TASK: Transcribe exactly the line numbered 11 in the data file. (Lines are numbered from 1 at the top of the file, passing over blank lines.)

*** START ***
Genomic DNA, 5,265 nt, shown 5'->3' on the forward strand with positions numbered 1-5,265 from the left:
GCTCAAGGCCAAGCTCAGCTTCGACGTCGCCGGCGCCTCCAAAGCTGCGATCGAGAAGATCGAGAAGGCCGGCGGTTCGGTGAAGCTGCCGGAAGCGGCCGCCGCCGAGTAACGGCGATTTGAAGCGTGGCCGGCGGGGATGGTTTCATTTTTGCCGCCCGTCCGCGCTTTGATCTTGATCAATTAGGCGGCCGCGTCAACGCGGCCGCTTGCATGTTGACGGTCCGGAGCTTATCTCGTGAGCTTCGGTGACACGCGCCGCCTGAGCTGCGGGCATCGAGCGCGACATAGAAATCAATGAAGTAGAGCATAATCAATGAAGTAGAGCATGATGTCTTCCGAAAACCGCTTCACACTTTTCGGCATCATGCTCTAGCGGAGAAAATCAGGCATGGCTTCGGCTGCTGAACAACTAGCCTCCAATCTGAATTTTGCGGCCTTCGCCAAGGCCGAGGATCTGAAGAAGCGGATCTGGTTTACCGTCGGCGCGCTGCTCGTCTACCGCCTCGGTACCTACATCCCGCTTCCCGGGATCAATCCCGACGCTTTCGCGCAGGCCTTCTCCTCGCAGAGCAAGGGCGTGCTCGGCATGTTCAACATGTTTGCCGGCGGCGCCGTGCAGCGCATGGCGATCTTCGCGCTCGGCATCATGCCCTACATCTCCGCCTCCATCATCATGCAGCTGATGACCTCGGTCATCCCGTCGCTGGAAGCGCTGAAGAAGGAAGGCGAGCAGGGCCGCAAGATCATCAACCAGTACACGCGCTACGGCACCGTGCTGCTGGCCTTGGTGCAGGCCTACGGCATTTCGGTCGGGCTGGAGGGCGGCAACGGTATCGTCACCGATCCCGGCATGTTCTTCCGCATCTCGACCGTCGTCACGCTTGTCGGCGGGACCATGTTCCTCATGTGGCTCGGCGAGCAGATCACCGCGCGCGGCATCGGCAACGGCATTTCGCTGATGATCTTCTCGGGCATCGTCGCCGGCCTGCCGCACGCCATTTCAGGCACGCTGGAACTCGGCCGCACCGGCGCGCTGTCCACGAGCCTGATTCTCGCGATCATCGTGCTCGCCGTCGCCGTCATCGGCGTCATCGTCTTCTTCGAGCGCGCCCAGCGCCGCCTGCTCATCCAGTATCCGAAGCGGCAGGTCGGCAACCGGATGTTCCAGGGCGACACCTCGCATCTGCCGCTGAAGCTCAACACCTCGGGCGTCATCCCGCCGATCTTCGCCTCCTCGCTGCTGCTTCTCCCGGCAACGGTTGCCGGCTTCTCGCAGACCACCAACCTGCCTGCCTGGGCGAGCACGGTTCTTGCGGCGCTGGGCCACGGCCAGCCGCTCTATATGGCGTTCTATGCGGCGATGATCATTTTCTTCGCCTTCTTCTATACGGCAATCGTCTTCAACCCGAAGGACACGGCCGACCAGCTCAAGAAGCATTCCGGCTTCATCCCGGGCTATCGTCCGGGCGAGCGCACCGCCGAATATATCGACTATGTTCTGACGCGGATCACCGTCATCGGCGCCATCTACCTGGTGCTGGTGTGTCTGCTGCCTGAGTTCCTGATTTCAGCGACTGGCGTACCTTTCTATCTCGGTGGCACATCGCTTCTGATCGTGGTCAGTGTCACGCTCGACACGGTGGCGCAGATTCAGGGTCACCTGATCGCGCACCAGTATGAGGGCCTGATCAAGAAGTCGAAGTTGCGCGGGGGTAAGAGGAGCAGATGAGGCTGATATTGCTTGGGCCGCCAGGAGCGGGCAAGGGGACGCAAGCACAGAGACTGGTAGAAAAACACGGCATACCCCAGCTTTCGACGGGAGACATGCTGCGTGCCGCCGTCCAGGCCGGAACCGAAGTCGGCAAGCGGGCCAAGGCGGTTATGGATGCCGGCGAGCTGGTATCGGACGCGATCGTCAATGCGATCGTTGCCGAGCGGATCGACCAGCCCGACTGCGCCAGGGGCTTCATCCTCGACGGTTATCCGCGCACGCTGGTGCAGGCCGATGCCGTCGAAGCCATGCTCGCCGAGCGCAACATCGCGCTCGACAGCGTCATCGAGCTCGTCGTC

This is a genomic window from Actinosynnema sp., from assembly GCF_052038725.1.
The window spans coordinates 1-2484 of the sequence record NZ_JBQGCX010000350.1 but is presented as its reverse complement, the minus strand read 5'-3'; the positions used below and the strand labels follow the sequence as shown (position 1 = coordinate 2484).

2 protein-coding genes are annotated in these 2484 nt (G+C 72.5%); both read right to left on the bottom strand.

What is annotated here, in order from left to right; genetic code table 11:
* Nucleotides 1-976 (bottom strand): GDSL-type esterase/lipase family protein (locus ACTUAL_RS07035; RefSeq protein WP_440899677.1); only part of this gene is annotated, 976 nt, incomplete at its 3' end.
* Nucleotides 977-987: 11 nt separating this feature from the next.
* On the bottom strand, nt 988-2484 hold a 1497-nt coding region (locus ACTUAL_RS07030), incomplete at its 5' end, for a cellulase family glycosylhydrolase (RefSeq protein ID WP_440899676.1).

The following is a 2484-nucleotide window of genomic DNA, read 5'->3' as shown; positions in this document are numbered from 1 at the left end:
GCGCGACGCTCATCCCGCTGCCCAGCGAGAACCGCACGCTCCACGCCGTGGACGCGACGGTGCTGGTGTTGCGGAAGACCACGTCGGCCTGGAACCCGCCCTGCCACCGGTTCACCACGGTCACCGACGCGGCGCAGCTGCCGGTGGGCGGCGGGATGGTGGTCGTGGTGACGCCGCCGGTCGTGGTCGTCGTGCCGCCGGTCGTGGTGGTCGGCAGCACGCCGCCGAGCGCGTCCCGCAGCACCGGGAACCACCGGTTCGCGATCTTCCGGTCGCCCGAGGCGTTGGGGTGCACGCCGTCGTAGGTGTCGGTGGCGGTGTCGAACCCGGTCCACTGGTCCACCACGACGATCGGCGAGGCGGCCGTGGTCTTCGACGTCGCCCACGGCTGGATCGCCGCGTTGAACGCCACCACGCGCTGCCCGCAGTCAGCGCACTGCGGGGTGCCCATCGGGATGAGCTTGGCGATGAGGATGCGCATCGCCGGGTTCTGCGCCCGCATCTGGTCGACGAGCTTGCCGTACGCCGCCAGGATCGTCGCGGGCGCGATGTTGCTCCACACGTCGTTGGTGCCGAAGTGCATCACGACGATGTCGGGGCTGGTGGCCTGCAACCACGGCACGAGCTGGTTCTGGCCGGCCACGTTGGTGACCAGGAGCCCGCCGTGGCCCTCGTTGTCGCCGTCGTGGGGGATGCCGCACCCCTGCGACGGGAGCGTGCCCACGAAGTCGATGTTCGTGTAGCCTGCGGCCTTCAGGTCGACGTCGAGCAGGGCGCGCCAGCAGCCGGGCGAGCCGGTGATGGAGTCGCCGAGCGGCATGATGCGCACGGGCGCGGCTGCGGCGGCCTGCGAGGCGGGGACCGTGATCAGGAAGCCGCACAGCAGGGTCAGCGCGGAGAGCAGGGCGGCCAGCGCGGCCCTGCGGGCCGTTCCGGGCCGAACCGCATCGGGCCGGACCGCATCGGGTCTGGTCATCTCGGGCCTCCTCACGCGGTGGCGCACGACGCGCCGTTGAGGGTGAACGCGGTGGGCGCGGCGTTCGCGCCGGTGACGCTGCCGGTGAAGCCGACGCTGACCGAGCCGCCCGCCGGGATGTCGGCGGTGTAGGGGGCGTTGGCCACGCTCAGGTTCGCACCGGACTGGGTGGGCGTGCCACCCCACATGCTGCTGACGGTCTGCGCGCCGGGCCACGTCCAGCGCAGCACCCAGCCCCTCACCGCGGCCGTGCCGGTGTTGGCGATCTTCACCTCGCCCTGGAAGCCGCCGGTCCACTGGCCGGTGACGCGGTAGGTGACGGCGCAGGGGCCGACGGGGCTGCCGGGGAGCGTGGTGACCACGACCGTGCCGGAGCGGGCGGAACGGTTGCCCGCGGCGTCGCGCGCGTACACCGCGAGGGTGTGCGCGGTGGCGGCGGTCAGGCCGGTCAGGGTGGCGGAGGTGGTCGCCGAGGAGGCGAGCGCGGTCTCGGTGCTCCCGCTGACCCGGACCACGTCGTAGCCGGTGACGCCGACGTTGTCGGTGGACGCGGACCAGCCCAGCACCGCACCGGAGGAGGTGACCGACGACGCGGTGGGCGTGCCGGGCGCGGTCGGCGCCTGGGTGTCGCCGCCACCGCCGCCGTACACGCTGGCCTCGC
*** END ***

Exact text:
GCGCGACGCTCATCCCGCTGCCCAGCGAGAACCGCACGCTCCACGCCGTGGACGCGACGGTGCTGGTGTTGCGGAAGACCACGTCGGCCTGGAACCCGCCCTGCCACCGGTTCACCACGGTCACCGACGCGGCGCAGCTGCCGGTGGGCGGCGGGATGGTGGTCGTGGTGACGCCGCCGGTCGTGGTCGTCGTGCCGCCGGTCGTGGTGGTCGGCAGCACGCCGCCGAGCGCGTCCCGCAGCACCGGGAACCACCGGTTCGCGATCTTCCGGTCGCCCGAGGCGTTGGGGTGCACGCCGTCGTAGGTGTCGGTGGCGGTGTCGAACCCGGTCCACTGGTCCACCACGACGATCGGCGAGGCGGCCGTGGTCTTCGACGTCGCCCACGGCTGGATCGCCGCGTTGAACGCCACCACGCGCTGCCCGCAGTCAGCGCACTGCGGGGTGCCCATCGGGATGAGCTTGGCGATGAGGATGCGCATCGCCGGGTTCTGCGCCCGCATCTGGTCGACGAGCTTGCCGTACGCCGCCAGGATCGTCGCGGGCGCGATGTTGCTCCACACGTCGTTGGTGCCGAAGTGCATCACGACGATGTCGGGGCTGGTGGCCTGCAACCACGGCACGAGCTGGTTCTGGCCGGCCACGTTGGTGACCAGGAGCCCGCCGTGGCCCTCGTTGTCGCCGTCGTGGGGGATGCCGCACCCCTGCGACGGGAGCGTGCCCACGAAGTCGATGTTCGTGTAGCCTGCGGCCTTCAGGTCGACGTCGAGCAGGGCGCGCCAGCAGCCGGGCGAGCCGGTGATGGAGTCGCCGAGCGGCATGATGCGCACGGGCGCGGCTGCGGCGGCCTGCGAGGCGGGGACCGTGATCAGGAAGCCGCACAGCAGGGTCAGCGCGGAGAGCAGGGCGGCCAGCGCGGCCCTGCGGGCCGTTCCGGGCCGAACCGCATCGGGCCGGACCGCATCGGGTCTGGTCATCTCGGGCCTCCTCACGCGGTGGCGCACGACGCGCCGTTGAGGGTGAACGCGGTGGGCGCGGCGTTCGCGCCGGTGACGCTGCCGGTGAAGCCGACGCTGACCGAGCCGCCCGCCGGGATGTCGGCGGTGTAGGGGGCGTTGGCCACGCTCAGGTTCGCACCGGACTGGGTGGGCGTGCCACCCCACATGCTGCTGACGGTCTGCGCGCCGGGCCACGTCCAGCGCAGCACCCAGCCCCTCACCGCGGCCGTGCCGGTGTTGGCGATCTTCACCTCGCCCTGGAAGCCGCCGGTCCACTGGCCGGTGACGCGGTAGGTGACGGCGCAGGGGCCGACGGGGCTGCCGGGGAGCGTGGTGACCACGACCGTGCCGGAGCGGGCGGAACGGTTGCCCGCGGCGTCGCGCGCGTACACCGCGAGGGTGTGCGCGGTGGCGGCGGTCAGGCCGGTCAGGGTGGCGGAGGTGGTCGCCGAGGAGGCGAGCGCGGTCTCGGTGCTCCCGCTGACCCGGACCACGTCGTAGCCGGTGACGCCGACGTTGTCGGTGGACGCGGACCAGCCCAGCACCGCACCGGAGGAGGTGACCGACGACGCGGTGGGCGTGCCGGGCGCGGTCGGCGCCTGGGTGTCGCCGCCACCGCCGCCGTACACGCTGGCCTCGC